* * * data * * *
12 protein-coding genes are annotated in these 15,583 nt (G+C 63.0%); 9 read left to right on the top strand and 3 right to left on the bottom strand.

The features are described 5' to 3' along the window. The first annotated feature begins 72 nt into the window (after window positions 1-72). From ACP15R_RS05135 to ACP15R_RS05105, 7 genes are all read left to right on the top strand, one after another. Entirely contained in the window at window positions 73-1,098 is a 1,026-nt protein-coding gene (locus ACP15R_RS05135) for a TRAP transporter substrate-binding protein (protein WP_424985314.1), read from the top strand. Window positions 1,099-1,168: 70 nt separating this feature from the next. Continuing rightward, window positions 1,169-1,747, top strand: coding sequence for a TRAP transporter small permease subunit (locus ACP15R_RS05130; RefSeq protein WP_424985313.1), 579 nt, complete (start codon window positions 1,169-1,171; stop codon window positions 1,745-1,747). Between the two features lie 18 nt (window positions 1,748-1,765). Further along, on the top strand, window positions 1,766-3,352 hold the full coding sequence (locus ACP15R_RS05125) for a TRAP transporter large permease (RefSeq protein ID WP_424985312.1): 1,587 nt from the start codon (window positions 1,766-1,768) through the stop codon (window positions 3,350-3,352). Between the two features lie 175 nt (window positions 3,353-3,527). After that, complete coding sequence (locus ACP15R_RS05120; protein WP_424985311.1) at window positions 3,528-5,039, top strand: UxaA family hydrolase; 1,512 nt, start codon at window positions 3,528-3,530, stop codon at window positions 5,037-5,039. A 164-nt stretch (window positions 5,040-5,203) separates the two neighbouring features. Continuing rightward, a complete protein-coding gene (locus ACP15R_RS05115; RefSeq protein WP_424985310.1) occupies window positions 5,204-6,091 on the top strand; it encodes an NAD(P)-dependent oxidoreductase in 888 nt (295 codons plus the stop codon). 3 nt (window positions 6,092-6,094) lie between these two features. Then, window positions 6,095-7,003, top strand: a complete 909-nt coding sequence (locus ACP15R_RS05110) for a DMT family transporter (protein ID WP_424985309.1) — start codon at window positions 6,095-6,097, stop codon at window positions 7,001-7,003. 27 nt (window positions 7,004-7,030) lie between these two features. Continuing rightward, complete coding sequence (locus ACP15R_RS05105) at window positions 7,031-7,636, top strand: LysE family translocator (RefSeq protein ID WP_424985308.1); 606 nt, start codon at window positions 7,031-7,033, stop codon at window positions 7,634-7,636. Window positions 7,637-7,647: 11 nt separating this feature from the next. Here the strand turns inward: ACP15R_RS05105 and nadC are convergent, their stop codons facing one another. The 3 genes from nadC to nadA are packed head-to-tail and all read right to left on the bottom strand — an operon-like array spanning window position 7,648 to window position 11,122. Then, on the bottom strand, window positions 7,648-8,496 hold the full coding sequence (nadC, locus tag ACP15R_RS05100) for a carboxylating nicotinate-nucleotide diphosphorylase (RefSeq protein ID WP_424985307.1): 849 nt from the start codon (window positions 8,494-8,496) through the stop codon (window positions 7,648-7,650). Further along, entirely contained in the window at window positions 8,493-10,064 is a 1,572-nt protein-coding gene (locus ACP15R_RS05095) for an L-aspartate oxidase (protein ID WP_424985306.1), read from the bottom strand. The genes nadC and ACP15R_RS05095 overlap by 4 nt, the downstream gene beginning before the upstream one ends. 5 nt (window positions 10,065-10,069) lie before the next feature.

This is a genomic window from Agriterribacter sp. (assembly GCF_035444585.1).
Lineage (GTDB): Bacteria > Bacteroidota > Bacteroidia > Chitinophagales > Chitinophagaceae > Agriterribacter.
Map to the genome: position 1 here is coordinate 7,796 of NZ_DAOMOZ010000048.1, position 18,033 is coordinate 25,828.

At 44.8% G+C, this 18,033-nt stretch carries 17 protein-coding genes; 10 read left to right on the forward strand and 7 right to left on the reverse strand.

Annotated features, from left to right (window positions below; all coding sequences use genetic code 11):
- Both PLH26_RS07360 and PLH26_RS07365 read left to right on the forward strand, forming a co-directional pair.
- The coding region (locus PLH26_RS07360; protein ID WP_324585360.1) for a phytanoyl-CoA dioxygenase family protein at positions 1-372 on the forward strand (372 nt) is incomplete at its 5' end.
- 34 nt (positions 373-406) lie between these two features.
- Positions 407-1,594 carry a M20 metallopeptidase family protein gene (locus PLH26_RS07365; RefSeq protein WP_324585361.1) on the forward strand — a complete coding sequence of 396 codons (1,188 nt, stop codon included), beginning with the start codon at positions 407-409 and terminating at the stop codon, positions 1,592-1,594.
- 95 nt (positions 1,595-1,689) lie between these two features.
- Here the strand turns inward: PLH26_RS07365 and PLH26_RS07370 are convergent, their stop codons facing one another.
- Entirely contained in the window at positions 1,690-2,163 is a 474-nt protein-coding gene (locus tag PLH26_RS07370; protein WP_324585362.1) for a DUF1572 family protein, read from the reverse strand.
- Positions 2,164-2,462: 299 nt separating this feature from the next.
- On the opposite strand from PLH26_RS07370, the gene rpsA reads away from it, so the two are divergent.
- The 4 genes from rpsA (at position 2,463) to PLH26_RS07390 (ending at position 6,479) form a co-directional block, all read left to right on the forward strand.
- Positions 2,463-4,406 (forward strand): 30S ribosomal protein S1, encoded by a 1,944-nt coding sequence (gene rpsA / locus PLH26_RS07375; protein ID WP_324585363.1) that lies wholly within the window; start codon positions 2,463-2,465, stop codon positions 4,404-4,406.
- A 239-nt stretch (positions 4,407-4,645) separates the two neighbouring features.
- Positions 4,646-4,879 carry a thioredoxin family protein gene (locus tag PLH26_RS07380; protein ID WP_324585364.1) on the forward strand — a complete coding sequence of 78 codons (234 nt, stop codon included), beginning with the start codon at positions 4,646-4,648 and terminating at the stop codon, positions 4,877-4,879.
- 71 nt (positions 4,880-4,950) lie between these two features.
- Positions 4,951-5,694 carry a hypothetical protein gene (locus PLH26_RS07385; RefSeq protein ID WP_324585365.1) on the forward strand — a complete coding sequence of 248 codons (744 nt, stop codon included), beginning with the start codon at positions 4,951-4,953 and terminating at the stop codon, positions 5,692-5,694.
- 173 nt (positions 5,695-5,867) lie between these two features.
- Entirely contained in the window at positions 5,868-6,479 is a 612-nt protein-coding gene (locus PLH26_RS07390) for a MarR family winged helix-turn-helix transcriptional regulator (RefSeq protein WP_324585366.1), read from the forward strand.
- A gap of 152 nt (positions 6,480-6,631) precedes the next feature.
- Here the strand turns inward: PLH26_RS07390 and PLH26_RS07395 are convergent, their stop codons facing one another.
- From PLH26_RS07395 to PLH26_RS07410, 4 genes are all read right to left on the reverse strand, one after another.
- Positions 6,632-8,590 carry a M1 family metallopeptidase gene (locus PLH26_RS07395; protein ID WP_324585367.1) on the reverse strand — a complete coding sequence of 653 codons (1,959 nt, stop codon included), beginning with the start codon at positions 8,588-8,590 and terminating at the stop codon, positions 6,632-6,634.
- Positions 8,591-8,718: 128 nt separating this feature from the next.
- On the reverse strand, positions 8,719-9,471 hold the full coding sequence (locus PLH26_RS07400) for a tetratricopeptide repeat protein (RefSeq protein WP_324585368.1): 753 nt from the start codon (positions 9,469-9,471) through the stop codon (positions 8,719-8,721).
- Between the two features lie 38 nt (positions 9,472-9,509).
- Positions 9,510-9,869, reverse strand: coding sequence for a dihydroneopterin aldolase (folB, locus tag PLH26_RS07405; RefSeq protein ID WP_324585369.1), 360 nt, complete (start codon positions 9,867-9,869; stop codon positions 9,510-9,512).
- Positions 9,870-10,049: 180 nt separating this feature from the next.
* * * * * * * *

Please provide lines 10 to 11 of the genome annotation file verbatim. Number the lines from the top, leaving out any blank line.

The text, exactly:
- 34 nt (positions 373-406) lie between these two features.
- Positions 407-1,594 carry a M20 metallopeptidase family protein gene (locus PLH26_RS07365; RefSeq protein WP_324585361.1) on the forward strand — a complete coding sequence of 396 codons (1,188 nt, stop codon included), beginning with the start codon at positions 407-409 and terminating at the stop codon, positions 1,592-1,594.